Jun 28, 2014

Review: Kind Hearts and Coronets (1949)

Kind Hearts and Coronets is funny even before it begins. Alec Guinness famously plays eight royal family characters to hilarious effect. Initially, he was only offered four out of the eight D'Ascoynes but thought that if he was already doing four, why not just do them all? Guinness doesn't drop the ball (has he ever?) on this opportunity and he's practically the biggest reason to see KHaC.

Guinness is in fact not the only reason to see this British classic. Kind Hearts and Coronets is one of the purest black comedy films I've ever seen. You'll have the taste of metal on your tongue for how ironic it really is and there's no shortage of laughs. Kind Hearts also pushed the envelope as to what was acceptable on film at the time and even warranted a scene to be added to the end of the film courtesy of the Hays Office Production Code. (Spoilers) After all, we can't have a film that appears to reward criminals right? Right? (End Spoilers)


Genre: comedy, crime
Directed by: Robert Hamer
Produced by: Michael Balcon, Michael Relph
Written by: Robert Hamer, John Dighton
Music by: Ernest Irving
Running time: 106 minutes
Production company: Ealing Studios
Distributed by: General Film Distributors, Eagle-Lion Films, Société des Etablissements L. Gaumont, etc.
Country: United Kingdom
Language: English
Budget: N/A
Box office: N/A

IMDb entry
Rotten Tomatoes entry

Starring: Dennis Price, Valerie Hobson, Joan Greenwood, Alec Guinness, Audrey Fildes, Miles Malleson, Clive Morton, John Penrose, Cecil Ramage, Hugh Griffith, John Salew, Eric Messiter, Lyn Evans, Barbara Leake, Peggy Ann Clifford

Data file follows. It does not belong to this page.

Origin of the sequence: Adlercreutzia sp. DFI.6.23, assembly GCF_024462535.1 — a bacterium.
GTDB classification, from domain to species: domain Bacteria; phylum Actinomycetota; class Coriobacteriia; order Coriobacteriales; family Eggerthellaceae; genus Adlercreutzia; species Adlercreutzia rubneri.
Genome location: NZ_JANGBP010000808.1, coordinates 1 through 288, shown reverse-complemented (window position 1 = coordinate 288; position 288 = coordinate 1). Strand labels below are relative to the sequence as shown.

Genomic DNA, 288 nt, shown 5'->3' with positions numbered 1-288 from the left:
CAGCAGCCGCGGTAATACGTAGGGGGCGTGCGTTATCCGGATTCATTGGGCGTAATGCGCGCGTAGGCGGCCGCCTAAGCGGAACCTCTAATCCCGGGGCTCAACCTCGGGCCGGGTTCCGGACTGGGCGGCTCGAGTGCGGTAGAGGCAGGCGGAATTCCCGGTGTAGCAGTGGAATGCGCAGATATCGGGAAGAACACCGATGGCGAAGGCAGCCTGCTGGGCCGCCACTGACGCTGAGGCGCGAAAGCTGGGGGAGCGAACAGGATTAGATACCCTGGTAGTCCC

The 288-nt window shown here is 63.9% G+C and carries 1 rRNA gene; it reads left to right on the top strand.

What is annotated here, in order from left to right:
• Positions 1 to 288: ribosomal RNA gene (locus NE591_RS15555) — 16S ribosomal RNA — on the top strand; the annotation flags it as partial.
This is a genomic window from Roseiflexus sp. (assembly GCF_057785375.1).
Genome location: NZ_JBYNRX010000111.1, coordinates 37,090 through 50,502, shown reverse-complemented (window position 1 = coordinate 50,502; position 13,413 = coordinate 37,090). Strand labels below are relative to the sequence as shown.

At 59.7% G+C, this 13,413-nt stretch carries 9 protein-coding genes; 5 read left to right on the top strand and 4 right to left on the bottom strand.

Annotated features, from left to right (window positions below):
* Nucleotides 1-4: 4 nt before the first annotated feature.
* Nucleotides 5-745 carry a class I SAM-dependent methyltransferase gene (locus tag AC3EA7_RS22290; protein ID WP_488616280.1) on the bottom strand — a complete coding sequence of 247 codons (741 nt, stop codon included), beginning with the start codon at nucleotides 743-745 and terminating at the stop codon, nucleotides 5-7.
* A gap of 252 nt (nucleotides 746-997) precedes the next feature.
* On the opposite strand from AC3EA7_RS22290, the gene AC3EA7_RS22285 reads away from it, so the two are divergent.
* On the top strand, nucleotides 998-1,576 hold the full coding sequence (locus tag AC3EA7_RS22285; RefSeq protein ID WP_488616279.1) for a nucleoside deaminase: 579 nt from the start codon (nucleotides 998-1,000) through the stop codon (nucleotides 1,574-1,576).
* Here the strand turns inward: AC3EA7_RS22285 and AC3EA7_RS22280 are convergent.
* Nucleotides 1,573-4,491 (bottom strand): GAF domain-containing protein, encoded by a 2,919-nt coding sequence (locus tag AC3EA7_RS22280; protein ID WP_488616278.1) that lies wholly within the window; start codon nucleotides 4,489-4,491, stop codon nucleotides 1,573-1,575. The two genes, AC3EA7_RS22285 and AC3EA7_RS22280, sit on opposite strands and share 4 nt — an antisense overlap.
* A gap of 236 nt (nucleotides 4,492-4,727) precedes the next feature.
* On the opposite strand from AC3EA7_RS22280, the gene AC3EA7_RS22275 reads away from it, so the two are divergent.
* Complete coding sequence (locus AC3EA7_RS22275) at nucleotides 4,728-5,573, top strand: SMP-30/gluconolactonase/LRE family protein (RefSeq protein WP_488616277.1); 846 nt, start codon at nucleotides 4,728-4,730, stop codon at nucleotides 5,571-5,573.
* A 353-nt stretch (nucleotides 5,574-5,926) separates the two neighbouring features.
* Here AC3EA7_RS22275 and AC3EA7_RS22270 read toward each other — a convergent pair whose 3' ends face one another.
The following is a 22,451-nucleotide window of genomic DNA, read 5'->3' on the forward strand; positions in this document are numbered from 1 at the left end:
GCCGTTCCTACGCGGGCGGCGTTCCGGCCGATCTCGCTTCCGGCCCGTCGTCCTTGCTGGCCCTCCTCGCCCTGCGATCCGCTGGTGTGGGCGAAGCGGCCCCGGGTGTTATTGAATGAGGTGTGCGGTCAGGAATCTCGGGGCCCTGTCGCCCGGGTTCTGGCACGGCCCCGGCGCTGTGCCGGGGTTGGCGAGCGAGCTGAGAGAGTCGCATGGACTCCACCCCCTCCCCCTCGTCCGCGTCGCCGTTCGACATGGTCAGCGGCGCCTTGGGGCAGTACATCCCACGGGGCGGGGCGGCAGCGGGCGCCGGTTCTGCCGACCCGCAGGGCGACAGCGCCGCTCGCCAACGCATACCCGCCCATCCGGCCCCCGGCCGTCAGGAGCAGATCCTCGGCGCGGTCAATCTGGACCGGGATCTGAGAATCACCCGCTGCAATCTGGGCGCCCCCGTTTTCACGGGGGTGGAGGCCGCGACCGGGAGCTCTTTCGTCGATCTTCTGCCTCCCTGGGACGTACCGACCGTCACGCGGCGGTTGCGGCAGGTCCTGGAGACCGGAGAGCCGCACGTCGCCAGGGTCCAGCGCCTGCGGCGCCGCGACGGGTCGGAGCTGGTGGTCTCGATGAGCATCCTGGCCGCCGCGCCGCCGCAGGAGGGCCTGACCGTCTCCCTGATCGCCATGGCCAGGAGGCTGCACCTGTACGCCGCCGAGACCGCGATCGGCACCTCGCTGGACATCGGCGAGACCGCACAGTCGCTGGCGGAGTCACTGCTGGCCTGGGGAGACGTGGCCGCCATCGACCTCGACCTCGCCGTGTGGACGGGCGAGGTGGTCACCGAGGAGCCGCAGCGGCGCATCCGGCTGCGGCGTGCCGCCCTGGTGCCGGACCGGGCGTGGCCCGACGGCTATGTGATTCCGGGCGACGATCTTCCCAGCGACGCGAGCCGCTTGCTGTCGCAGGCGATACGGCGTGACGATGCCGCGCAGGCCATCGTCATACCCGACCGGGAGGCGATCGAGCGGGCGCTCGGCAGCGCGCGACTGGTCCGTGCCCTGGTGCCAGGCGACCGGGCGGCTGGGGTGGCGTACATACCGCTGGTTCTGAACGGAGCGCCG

Louis Mazzini (Dennis Price) sits in a prison cell awaiting his death which is scheduled for the next day. He is writing a memoir of his life which recounts all of which led up to his current situation. He reveals that his mother was a member of the D'Ascoyne family before she was cut off because of her decision to elope and marry a man not of a royal bloodline. As a result, her life as well as Louis' wasn't very easy, mostly because of monetary reasons. Following the death of Louis' mother, he decided to embark on a bloody quest for revenge and take his rightful place.


Credit has to be given to Guinness for his great portrayal of the eight royal family members in the D'Ascoyne family. The D'Asgoynes are basically a caricature of their ilk and Alec just kills it. They all sit on the highest of horses except for the boring fool of the family Henry D'Ascoyne who was sent into priesthood. Their deaths are amusing and Ascoyne D'Ascoyne sticks out as a name among names.

As good as Guinness is, I still think that Dennis Price is the real star of the film and he is the protagonist anyhow. He has the benefit of some absolutely stellar material to work with though. He delivers sharp quip after sharp quip with absolute deadpan grace. While incredibly funny, Dennis Price also gets to show  just how dark Louis Mazzini really is in a couple of scenes and he gets it just right. It's really just a great performance.

For a movie made in 1949, Kind Hearts and Coronets has aged incredibly well. OK, so there's a little bit of blatant racism in a certain scene but this is the forties after all you know. The two main female characters are not bit roles and represent significant points of interest for Louis Mazzini and the story as a whole. The court scene is maybe not as exciting as it could be, but that's really the only criticism that I can actually offer.

KHaC hardly ever lets up in trying to make the viewer laugh. Some of the deaths are a little implausible, but who really cares? The whole film is just perfectly funny. With wonderful performances and irony coming out of the wazoo, Kind Hearts and Coronets delivers on its promise as one of the best British films ever made.



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